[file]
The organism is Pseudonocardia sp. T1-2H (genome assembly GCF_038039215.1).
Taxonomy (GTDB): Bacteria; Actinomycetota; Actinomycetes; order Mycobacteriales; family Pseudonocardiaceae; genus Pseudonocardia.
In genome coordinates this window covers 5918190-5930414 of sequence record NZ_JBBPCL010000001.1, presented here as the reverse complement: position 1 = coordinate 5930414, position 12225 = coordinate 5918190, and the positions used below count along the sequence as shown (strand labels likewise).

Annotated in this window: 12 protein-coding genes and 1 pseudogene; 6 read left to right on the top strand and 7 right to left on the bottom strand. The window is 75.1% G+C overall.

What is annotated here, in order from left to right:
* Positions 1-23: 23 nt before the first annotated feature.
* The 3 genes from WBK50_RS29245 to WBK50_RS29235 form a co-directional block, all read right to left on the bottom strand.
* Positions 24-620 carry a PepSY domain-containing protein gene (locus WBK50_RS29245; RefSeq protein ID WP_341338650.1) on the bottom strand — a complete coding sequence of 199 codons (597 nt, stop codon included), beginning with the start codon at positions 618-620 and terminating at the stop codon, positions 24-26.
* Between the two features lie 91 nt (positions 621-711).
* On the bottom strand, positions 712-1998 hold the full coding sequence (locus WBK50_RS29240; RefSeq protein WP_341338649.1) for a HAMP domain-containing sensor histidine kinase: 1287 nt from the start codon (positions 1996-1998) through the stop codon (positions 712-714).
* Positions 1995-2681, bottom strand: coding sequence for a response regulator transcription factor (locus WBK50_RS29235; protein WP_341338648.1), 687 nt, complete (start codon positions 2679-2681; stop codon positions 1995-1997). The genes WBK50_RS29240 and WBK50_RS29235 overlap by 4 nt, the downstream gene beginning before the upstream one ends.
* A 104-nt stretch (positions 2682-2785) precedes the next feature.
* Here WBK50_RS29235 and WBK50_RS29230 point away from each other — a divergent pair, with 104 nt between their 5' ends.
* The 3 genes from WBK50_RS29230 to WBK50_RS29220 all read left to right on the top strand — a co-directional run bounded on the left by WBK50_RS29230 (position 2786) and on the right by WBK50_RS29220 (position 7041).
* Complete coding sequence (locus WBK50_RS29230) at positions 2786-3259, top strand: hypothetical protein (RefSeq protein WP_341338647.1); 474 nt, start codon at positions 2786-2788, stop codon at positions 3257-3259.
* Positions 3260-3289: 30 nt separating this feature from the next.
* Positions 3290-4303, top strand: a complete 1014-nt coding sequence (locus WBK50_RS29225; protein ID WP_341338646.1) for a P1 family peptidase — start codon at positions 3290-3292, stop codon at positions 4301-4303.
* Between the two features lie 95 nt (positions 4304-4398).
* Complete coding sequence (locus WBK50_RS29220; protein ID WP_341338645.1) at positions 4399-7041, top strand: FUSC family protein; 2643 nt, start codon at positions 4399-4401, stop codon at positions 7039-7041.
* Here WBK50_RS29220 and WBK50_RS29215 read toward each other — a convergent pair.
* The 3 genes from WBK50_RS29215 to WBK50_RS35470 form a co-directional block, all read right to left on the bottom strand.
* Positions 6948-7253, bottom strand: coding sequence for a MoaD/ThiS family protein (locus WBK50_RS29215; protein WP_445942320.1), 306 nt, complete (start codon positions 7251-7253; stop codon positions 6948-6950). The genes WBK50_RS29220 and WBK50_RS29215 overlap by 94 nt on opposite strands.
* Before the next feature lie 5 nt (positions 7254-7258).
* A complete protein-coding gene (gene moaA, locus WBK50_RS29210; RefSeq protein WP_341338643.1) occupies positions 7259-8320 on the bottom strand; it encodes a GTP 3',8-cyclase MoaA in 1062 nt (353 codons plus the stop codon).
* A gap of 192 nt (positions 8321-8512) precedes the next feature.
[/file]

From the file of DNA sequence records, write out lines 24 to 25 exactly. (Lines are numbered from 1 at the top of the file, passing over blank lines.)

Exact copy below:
* A complete protein-coding gene (gene moaA, locus WBK50_RS29210; RefSeq protein WP_341338643.1) occupies positions 7259-8320 on the bottom strand; it encodes a GTP 3',8-cyclase MoaA in 1062 nt (353 codons plus the stop codon).
* A gap of 192 nt (positions 8321-8512) precedes the next feature.